I would not wish to ignore the spirit of consecration that pervades the whole. There is nothing here that is dry or dull, but it is all carried along by a man who demonstrates the very earnestness he encourages, characterised by a burning desire to see God glorified in salvation, in the fullest sense of the word. You are never allowed the sense that these are treasures for mere display; each is a tool for use in the great business of seeking and saving the lost in the declaration of the gospel. Overall, the volume is marked by a concern for character as well as capacity, for substance rather than style, for spirit as well as form in service to aim.

But there are a few notes of caution which ought to be sounded. Perhaps first and foremost is the fact that Spurgeon often forgets that you are not Spurgeon. This can be the case even when he is making allowances for us. For example, in the chapter on choosing your text he acknowledges that his strength comes from variety rather than profundity, and that he could not announce a series on a topic or sustain one on a book if you paid him to do so. However, there are few others who would feel well able to wait until Saturday evening before thinking of their morning sermon, or Sunday afternoon before sitting down to prepare for the evening, which was effectively what Spurgeon ended up doing, and pretty much where he sends you.

This then bleeds into a tendency to absolutism at certain times (a tendency by no means confined to Spurgeon's pastoral theology) and to make a general principle from a personal preference or habit. For example, Spurgeon says here that unless you already have conversions to show for your labours, you are not called to the ministry. Had he lived at another time, or in another place, he might have been a little more wary or balanced, or spoken more generally of fruitfulness. The same applies to some of the comments about text selection and the like.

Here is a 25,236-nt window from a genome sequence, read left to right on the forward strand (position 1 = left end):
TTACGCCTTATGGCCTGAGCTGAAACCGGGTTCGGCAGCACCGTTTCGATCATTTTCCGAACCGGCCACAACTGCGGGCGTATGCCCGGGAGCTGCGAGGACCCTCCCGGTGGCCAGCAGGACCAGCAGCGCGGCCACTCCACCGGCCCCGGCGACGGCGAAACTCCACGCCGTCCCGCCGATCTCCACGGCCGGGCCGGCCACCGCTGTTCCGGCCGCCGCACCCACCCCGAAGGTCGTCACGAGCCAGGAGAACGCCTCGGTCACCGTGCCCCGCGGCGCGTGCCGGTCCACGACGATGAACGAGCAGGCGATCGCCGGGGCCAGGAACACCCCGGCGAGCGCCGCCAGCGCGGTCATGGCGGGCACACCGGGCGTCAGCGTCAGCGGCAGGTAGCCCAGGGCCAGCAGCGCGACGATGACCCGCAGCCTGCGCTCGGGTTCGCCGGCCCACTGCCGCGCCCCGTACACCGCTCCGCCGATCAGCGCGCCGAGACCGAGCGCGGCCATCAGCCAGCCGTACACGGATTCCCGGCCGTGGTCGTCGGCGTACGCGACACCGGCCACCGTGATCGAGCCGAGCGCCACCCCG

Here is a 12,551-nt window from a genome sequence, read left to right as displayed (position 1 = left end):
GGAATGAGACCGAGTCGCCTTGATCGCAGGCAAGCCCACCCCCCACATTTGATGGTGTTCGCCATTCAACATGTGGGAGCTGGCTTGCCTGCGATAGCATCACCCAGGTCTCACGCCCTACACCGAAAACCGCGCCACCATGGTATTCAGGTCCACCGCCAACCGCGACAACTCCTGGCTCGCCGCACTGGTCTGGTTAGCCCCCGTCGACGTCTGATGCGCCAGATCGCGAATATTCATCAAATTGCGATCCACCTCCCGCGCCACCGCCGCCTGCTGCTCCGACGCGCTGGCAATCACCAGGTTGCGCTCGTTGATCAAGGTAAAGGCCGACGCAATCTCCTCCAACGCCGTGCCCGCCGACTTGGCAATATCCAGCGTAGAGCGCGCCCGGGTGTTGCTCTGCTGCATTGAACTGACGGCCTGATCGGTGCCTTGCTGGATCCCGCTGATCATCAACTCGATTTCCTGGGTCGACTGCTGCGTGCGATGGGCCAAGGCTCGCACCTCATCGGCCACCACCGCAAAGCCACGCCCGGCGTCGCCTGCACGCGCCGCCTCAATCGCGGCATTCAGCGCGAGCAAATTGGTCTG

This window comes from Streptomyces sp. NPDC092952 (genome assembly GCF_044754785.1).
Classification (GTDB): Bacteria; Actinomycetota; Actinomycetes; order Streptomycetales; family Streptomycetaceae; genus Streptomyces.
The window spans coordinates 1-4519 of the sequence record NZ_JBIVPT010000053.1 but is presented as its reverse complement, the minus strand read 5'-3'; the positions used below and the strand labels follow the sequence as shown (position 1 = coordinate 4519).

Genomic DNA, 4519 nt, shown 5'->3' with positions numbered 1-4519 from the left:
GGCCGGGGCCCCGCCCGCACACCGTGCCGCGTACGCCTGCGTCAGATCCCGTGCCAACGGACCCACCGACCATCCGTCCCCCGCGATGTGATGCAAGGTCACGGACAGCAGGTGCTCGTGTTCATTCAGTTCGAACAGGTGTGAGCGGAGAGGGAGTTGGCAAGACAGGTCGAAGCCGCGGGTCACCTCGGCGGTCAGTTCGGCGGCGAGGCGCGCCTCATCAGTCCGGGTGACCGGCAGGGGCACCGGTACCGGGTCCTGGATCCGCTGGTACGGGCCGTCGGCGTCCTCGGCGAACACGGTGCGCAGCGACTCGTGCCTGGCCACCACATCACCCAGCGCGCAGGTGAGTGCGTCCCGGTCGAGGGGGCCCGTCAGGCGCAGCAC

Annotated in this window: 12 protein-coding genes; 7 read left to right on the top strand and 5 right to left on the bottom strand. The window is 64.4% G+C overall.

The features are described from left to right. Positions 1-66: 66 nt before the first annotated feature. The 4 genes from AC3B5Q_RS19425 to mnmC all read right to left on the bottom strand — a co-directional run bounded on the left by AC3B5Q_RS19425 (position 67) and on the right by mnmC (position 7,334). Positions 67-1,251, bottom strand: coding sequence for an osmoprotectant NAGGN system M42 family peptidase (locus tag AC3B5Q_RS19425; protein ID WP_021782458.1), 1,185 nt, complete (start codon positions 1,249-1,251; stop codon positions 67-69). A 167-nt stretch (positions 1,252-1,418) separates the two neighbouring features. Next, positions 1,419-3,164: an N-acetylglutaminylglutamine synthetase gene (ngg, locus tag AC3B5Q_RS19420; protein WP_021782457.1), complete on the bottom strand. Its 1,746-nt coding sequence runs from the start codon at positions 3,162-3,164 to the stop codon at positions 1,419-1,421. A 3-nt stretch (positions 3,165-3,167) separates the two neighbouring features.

The volume is, as it must be, of its time. Some of the comments, asides and applications will need to be adapted (for example, the kind of pulpit cant against which Spurgeon rails is just as current, although it finds slightly different forms and environments today). However, we do this with anything else from another time and place, and it should prove no great difficulty for the wise.

Finally, in this regard, we have mentioned already that there are some topics which you will have to wrestle with. You are not obliged to agree with everything that even a Spurgeon says, but you will need good and sound reasons to disagree, and may even find your own perspective improved and enriched even if not fundamentally altered by the process.

So, let me urge you, if you have not already done so (and even if you have), to get to grips (perhaps, again) with Spurgeon's Lectures to my Students. To open the pages is to walk into a family gathering, and to listen to a spiritual father among his labouring sons, an older pastor among his younger brothers. It will not be long, I hope, before you are made to feel thoroughly at home, and - listening in to that rich voice from a warm and full heart - start to obtain a blessing.

Through Spurgeon's eyes

Stephen McCaskell's collection of quotations from the great Victorian, Through the Eyes of C. H. Spurgeon: Quotes from a Reformed Baptist Preacher, is available on Kindle at a great price, only $3.11 at and £1.92 at ($14 or £15 in print).

With references to their sources, and arranged along easily traceable lines, this collection of aphoristic gems will stand preachers in good stead, and will no doubt provide those of us who tweet with good measure, pressed down, shaken together, and running over.

The importance of character

According to Spurgeon, ministerial character matters:
When we say to you, my dear brethren, take care of your life, we mean be careful of even the minutiae of your character. Avoid little debts, unpunctuality, gossipping, nicknaming, petty quarrels, and all other of those little vices which fill the ointment with flies. The self-indulgences which have lowered the repute of many must not be tolerated by us. The familiarities which have laid others under suspicion, we must chastely avoid. The roughnesses which have rendered some obnoxious, and the fopperies which have made others contemptible, we must put away. We cannot afford to run great risks through little things. Our care must be to act on the rule, 'giving no offence in anything, that the ministry be not blamed.'

By this is not intended that we are to hold ourselves bound by every whim or fashion of the society in which we move. As a general rule, I hate the fashions of society, and detest conventionalities, and if I conceived it best to put my foot through a law of etiquette, I should feel gratified in having it to do. No, we are men, not slaves; and are not to relinquish our manly freedom, to be the lackeys of those who affect gentility or boast refinement. Yet, brethren, anything that verges upon the coarseness which is akin to sin, we must shun as we would a viper. The rules of Chesterfield are ridiculous to us, but not the example of Christ; and he was never coarse, low, discourteous, or indelicate.